Reporting for the Washington Times, Bill Gertz confirmed the involvement of Huawei Technologies and Zhongxing Telecom in Afghanistan from 1999 to 2001. [xxx] Such cooperation was untenable without the involvement of high-level Chinese government approval. Even though the Taliban’s alliance with Al-Qaeda posed serious security threats in light of the insurgency in the Xinjiang region, the Chinese continued its cooperation with the Taliban. Beijing was keen to secure assurances that the Taliban would not support Uighur militants. Additionally, the Chinese provided relentless support to their Pakistani counterparts and, subsequently, their official and unofficial relationships with the Taliban.
As David Denoon rightly stated, “China shifted from its aggressive posture and violent policy of the 1970s and 1980s where it was quite willing to use force, to a much more diplomatic route in the 1990s.” In the aftermath of the Soviet collapse and the Cold War, China adapted to decisive changes in the world. To accommodate these changes, China has made significant efforts to evolve a new security doctrine .[xxxi] Beijing has considered extending multidimensional channels of communication and multifaceted economic cooperation in this part of the world.
Many scholars, such as Nerkez Opacin, argue that China has aimed at enhancing economic rather than military aspects to strengthen its bilateral ties and position in the global realm. [xxxii] Under the new security doctrine, the idea of China’s peaceful development has come to prominence. This policy asserts that China can prosper economically in a peaceful environment and be a vital contributor to world peace. Alongside contributing to global peace through its own development, China proactively pursues its economic goals. This has been particularly true in the case of Afghanistan.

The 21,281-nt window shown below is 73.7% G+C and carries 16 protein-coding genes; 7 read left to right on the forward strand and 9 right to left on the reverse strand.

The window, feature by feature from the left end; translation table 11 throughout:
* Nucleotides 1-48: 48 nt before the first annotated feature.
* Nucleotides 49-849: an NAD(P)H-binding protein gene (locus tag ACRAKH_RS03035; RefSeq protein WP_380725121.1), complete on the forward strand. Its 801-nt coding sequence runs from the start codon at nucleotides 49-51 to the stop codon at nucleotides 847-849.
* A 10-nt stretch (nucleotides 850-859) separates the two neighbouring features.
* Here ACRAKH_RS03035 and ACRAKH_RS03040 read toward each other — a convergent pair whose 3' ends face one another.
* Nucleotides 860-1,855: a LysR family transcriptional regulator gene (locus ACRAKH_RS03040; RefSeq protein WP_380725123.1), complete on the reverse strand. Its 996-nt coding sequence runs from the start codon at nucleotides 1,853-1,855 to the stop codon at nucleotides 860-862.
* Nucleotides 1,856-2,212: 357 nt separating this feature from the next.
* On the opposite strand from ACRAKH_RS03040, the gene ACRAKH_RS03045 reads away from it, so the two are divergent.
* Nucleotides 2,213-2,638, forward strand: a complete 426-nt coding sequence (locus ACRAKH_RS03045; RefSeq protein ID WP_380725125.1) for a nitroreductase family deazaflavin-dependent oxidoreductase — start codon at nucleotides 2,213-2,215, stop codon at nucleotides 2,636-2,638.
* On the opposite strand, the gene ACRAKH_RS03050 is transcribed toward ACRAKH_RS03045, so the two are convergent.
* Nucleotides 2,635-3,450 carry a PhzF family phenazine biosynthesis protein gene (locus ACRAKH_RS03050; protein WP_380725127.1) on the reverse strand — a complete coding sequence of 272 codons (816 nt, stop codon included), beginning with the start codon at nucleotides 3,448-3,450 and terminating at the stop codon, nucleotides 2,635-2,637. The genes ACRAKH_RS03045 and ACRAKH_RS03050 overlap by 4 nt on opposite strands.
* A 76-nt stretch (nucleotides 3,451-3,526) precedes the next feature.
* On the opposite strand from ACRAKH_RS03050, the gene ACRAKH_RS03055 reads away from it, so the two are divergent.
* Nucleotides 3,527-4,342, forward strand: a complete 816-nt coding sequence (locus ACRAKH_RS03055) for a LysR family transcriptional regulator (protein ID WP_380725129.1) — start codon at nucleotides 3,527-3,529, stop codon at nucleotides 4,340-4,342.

Throughout the 1990s, China made significant advances from its stance of “ambivalent accommodation” to forging newer economic and diplomatic engagements, to accommodate the demands of Afghanistan as well as the Taliban. Beijing was not particularly keen to take on a security role in Afghanistan, because it would then have to confront multiple stakeholders and could even risk becoming a primary target for international terrorist groups.
Some sceptics have argued that China was trying to give the impression of peaceful intent while preparing for aggression to fulfil its “antagonistic ambitions” with regard to global peace and security. On the other hand, many conceded China’s tendency of “free riding” in Afghanistan, leveraging potential benefits from the “secondary” state. Minxin Pei writes, “China enjoys the practical benefits of the current world order but refuses to share its costs.”[xxxiii] Some have advanced the argument that China will benefit from peace and stability in Afghanistan and that material gains in terms of natural resources, notably oil, more than offset security concerns. Maintaining a balanced approach, Bates Gill argues, “Looking back over the past 15 years and looking ahead to the next 10 to 15, the trend is clear that China is becoming a more responsible stakeholder.” [xxxiv]
With the onset of US military operations (Operation Enduring Freedom) to eliminate international terrorist threats emanating from Afghanistan, the state of affairs in Kabul changed dramatically, as the US sought to dislodge the Taliban government from power, to provide safe havens. In such a scenario, multilateral cooperation over Afghanistan acquired greater attention. It is noteworthy that from engaging with the Taliban regime in the late 1990s, China now lent support to the US’ Operation Enduring Freedom against the Taliban regime in October–November 2001.
Pakistani President General Pervez Musharraf pledged support to the US in its efforts to arrest Osama bin Laden and appealed to his nation to render support. George W. Bush, the then US president, called upon the Taliban to hand over bin Laden and all other Al-Qaeda leaders, and to close its terrorist training camps. The American and British forces began intense bombing of the Taliban’s air-defence installations and airport-based command centres. Ultimately, the Taliban abandoned Kabul and Northern Alliance forces took control of the city in November 2001.
Thus, during this phase, from a stance of partial, conditional and ambivalent accommodation, Beijing shifted to full accommodation of both the Taliban and the Afghan government, through several modes of diplomatic negotiations and economic transactions.
IV. A phase of calculated accommodation
Sino-Afghan ties were formally re-established in December 2001. [xxxv] In the aftermath of 9/11, China’s engagements with Afghanistan reached greater heights. During this phase, China sought to accommodate the interests of both the Afghan government and the Taliban, covertly, replacing its earlier strategy of distancing itself completely from the Taliban.